Defense Advanced Research Projects Agency (DARPA)


Federal agency established in 1958 to ensure U.S. world leadership in military technology; the agency that originated the Internet.

DARPA’s mission (“to engage in such advanced projects, essential to the Defense Department’s responsibilities in the field of basic applied research and development”) and organizational structure are unique among government agencies. DARPA reported directly to the secretary of defense but remained independent of the military research and development divisions. One of DARPA’s primary objectives was to deliberately avoid traditional ways of thinking and approaches to problems. Acceptance of the possibility of failure is another important founding principal of DARPA. These characteristics allow the agency to work quickly and decisively.

Throughout its history, DARPA has clung to most of its original principles and ideals. The organization remains small and flexible with a flat organizational structure with few levels of management, and it has retained its autonomy from traditional bureaucratic entanglements. The technical staff includes world-class scientists who rotate in and out every three to five years.

The organization has changed little, except in terms of its reporting chain and its name. DARPA has reported to secretary, deputy secretary, and undersecretary of defense; most recently DARPA reports to the director for defense research and engineering. The name changes are more complicated. Established in 1958 by Department of Defense directive 5105.15 in response to the Soviet launch of Sputnik, it was called the Advanced Research Projects Agency (ARPA). In 1972 the name changed to Defense Advanced Research Projects Agency (DARPA), and it became a separate defense agency. In 1993, President Bill Clinton changed the name back to ARPA in an effort to focus on its role in general economic growth, and in 1996 the name reverted back to DARPA under Title IX of the Defense Authorization Act. Its operating philosophy has also changed over time—originally it focused on microelectronics and computing and network technologies, then on research and development business practices, and most recently on joint-service solutions that coordinate efforts among various agencies.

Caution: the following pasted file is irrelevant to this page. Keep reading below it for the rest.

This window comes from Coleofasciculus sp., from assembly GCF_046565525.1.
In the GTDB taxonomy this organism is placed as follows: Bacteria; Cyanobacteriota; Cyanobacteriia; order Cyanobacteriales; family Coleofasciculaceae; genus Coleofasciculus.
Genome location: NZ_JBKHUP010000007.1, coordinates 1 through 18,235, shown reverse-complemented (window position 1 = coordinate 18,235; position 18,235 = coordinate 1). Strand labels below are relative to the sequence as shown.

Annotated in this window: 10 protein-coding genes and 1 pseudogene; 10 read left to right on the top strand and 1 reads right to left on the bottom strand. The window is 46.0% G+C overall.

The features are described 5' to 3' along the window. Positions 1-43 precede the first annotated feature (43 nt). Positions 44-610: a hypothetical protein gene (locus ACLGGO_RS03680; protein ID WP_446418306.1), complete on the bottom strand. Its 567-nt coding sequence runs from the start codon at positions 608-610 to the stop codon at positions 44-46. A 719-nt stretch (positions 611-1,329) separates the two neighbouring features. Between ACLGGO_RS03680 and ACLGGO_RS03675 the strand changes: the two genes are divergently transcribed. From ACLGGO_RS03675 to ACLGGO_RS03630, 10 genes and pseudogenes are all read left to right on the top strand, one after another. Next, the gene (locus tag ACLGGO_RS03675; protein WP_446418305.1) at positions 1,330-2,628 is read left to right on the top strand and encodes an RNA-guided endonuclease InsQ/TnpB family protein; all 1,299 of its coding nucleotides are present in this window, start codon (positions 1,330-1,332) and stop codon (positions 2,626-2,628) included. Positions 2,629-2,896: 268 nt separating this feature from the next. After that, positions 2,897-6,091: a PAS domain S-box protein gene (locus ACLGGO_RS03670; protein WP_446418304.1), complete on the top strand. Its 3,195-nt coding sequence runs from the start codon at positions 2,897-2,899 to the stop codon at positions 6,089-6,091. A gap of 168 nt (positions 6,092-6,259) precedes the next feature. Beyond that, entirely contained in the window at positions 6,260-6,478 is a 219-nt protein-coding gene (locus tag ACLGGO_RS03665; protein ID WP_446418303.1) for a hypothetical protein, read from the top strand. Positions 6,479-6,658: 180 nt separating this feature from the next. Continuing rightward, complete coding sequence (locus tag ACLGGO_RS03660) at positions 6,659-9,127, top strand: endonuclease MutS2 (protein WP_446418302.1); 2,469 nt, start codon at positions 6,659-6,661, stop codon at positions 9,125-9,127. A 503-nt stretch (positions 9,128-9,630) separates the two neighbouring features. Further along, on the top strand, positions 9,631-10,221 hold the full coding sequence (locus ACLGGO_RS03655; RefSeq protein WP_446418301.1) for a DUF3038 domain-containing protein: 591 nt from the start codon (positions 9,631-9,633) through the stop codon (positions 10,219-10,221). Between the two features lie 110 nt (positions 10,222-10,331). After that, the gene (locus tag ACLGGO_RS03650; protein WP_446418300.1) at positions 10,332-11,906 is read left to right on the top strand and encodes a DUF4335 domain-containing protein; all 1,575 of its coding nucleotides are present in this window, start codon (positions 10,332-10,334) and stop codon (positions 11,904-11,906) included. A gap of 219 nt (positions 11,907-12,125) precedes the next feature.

DARPA’s most visible influence has been on the evolution of computing and computer networks. Its structure and flexibility allowed for the creation and promotion of ARPANet, a means by which scientists and researchers could share information over computer networks using packet switching—a procedure in which “packets” of information are transmitted over various routes and then reassembled at the destination in complete form. The success of ARPANet and other DARPA research led to the creation and development of the Internet. Within 35 years, computers had spread beyond the highly expensive realm of a few and were connecting millions through desktop PCs. Consumers gained access to a multitude of Internet services from purchasing products to paying bills online.

The success of DARPA, however, is derived from the implementation of its technology and ideas into military abilities. For instance, the F-117 stealth fighter, the Joint Surveillance Target and Attack Radar System (JSTARS), and Uncooled Infrared Sensors—all used in the 1991 Gulf War— had their origins in DARPA research. The M-16 assault rifle, the standard issue for all U.S. troops, also has its roots in DARPA. From the military standpoint DARPA has proven highly successful.

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